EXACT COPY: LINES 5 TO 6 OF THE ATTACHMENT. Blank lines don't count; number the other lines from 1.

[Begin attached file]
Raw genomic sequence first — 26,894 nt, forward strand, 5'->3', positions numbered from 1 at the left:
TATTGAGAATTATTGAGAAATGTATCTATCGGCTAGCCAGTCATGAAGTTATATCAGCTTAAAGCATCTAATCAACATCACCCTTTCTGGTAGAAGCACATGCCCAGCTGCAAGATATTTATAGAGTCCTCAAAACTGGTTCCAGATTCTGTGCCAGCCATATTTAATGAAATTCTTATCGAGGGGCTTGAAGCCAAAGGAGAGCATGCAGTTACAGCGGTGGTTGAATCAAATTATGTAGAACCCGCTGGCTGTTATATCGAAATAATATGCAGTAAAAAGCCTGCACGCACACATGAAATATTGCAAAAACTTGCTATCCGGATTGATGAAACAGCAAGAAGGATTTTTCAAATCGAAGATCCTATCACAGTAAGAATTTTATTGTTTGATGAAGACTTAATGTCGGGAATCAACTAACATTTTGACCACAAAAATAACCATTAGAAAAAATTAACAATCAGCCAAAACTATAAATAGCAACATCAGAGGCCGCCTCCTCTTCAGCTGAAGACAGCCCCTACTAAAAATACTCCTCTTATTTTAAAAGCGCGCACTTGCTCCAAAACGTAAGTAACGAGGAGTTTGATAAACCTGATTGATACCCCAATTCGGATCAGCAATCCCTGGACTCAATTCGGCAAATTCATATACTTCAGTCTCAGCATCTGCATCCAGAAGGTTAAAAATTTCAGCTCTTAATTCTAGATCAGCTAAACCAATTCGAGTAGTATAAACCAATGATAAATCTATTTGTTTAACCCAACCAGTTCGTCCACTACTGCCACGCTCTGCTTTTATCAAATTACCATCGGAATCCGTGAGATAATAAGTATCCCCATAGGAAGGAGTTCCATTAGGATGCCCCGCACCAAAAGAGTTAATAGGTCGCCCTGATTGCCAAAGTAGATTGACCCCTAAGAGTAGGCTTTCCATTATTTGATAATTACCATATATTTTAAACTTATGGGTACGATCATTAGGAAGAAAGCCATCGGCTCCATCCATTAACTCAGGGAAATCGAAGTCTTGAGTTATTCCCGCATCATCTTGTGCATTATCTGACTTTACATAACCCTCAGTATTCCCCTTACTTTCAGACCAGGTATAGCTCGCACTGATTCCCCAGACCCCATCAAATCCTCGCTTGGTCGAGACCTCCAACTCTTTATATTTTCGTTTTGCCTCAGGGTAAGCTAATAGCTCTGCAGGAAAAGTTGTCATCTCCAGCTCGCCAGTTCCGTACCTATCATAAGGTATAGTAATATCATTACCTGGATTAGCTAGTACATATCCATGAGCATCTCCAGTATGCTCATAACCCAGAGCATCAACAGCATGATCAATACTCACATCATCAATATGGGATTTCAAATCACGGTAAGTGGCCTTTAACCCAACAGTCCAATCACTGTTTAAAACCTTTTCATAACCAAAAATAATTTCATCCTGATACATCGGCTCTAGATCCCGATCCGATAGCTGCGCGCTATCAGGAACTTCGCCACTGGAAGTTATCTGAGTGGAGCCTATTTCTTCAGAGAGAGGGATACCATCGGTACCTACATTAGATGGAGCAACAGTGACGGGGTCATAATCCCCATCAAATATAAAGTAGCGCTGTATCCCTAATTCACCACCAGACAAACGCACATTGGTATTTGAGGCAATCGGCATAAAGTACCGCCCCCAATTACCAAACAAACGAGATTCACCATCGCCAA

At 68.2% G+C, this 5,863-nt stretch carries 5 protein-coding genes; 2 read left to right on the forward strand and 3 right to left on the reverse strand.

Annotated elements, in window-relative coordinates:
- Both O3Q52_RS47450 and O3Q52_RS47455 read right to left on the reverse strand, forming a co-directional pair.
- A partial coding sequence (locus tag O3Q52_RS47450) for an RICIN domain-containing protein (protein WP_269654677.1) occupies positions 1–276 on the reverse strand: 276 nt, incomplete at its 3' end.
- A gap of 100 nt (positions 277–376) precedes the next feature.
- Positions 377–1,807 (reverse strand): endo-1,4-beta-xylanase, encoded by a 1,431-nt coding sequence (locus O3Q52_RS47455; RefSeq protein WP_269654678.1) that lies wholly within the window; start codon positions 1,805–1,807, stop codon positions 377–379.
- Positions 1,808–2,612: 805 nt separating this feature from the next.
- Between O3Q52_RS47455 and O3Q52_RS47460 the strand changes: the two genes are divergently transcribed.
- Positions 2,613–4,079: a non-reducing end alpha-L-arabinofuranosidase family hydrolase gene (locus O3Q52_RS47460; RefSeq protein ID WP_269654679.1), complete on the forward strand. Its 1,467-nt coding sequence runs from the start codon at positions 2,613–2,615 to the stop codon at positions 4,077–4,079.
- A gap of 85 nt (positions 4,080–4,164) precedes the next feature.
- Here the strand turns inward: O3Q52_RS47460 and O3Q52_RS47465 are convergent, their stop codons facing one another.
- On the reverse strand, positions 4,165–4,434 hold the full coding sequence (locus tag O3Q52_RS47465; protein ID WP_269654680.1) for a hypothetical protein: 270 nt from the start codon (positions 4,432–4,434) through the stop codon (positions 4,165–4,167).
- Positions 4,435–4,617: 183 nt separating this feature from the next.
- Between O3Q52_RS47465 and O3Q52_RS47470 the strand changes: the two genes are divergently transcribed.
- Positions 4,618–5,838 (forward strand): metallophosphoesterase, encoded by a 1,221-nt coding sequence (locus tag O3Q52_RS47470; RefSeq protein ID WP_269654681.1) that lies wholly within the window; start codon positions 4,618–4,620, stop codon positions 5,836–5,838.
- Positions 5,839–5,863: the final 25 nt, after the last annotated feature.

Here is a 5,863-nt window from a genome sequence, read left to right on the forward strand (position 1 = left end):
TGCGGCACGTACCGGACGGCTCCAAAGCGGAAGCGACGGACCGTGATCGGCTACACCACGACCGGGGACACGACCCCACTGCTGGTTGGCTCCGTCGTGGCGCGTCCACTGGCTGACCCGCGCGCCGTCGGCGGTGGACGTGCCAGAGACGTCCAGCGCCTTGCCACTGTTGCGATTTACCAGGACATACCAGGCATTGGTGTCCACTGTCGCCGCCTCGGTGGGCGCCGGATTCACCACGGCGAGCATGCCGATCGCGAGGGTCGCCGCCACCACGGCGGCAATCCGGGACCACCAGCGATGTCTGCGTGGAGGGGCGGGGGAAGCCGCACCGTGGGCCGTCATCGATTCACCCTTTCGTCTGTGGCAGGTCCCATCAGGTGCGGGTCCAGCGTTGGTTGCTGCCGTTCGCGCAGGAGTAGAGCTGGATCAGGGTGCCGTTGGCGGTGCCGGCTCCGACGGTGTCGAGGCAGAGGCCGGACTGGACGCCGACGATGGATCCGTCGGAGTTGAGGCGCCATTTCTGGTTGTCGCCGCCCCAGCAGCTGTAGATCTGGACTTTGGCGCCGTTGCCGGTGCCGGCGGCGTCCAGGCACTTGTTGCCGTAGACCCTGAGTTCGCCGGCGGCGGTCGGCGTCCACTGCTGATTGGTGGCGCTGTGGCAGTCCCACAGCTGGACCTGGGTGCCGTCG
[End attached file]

- Both O3Q52_RS47450 and O3Q52_RS47455 read right to left on the reverse strand, forming a co-directional pair.
- A partial coding sequence (locus tag O3Q52_RS47450) for an RICIN domain-containing protein (protein WP_269654677.1) occupies positions 1–276 on the reverse strand: 276 nt, incomplete at its 3' end.